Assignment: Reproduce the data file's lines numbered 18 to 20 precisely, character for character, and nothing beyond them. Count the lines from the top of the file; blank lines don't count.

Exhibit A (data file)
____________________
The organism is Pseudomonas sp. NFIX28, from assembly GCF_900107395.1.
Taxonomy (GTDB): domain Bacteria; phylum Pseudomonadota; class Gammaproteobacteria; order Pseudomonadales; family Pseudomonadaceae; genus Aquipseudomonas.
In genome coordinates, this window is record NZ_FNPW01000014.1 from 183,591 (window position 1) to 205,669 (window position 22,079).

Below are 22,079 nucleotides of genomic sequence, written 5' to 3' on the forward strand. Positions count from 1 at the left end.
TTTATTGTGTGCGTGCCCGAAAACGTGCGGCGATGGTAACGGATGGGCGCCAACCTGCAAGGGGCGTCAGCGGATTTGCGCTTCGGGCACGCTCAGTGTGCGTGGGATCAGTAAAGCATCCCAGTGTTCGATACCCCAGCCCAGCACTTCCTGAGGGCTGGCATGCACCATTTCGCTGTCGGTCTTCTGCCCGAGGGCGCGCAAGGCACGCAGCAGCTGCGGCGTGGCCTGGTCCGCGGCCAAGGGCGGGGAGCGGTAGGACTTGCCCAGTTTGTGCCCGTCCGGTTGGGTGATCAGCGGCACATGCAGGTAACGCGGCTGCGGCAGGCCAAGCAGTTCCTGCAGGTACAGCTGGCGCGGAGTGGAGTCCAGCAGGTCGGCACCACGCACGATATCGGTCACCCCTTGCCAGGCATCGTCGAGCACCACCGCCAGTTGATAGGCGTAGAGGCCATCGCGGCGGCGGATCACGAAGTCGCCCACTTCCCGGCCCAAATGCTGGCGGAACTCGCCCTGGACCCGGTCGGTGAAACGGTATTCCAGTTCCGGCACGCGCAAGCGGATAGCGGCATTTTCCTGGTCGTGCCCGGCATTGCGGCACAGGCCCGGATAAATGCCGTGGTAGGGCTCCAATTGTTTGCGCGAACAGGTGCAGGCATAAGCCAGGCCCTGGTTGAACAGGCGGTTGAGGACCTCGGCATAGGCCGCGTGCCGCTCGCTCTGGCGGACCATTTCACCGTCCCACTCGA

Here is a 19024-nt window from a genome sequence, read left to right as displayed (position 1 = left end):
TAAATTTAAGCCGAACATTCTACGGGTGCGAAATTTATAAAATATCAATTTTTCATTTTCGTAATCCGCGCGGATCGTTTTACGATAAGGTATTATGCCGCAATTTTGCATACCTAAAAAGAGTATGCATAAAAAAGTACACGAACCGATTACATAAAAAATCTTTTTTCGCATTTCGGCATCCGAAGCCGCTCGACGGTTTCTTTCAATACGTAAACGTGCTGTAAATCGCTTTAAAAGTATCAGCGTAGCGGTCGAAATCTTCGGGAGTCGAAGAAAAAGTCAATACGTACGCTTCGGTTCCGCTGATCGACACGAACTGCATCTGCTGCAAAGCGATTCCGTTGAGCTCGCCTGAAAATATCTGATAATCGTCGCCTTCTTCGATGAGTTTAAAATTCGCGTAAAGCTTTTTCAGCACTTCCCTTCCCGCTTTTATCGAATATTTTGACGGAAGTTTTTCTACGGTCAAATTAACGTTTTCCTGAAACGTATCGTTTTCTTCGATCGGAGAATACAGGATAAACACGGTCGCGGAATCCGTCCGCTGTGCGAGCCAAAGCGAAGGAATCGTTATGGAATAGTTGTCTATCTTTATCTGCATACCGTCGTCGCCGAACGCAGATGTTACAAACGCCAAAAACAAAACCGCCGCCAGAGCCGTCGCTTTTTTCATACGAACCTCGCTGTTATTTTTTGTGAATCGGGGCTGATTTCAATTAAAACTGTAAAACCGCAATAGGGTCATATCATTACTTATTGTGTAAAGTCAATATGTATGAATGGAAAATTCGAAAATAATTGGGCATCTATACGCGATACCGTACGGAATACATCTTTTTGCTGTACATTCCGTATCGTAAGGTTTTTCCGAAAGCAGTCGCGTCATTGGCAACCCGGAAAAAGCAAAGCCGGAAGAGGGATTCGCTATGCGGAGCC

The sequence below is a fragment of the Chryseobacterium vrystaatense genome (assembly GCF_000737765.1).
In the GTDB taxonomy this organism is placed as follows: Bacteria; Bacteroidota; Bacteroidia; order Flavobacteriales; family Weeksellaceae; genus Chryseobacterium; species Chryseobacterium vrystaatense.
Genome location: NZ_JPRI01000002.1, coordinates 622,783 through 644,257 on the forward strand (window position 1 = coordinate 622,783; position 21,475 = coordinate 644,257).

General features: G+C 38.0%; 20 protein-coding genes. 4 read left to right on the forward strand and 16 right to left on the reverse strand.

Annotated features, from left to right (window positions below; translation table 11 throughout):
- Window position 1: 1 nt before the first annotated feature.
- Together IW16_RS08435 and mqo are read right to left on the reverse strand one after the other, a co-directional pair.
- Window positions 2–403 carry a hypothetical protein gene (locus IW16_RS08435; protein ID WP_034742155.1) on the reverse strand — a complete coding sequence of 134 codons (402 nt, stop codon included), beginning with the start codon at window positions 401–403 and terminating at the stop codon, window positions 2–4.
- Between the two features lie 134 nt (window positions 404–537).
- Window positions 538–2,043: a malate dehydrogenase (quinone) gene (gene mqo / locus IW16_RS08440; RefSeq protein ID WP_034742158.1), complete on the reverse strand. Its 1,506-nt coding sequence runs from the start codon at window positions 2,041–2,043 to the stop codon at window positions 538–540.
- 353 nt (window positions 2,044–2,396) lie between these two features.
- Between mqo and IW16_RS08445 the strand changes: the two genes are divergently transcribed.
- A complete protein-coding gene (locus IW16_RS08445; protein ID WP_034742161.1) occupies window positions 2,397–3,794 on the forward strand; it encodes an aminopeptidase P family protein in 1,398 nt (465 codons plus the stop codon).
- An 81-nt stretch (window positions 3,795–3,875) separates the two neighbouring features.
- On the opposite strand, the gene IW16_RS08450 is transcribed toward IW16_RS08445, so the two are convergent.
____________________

- 353 nt (window positions 2,044–2,396) lie between these two features.
- Between mqo and IW16_RS08445 the strand changes: the two genes are divergently transcribed.
- A complete protein-coding gene (locus IW16_RS08445; protein ID WP_034742161.1) occupies window positions 2,397–3,794 on the forward strand; it encodes an aminopeptidase P family protein in 1,398 nt (465 codons plus the stop codon).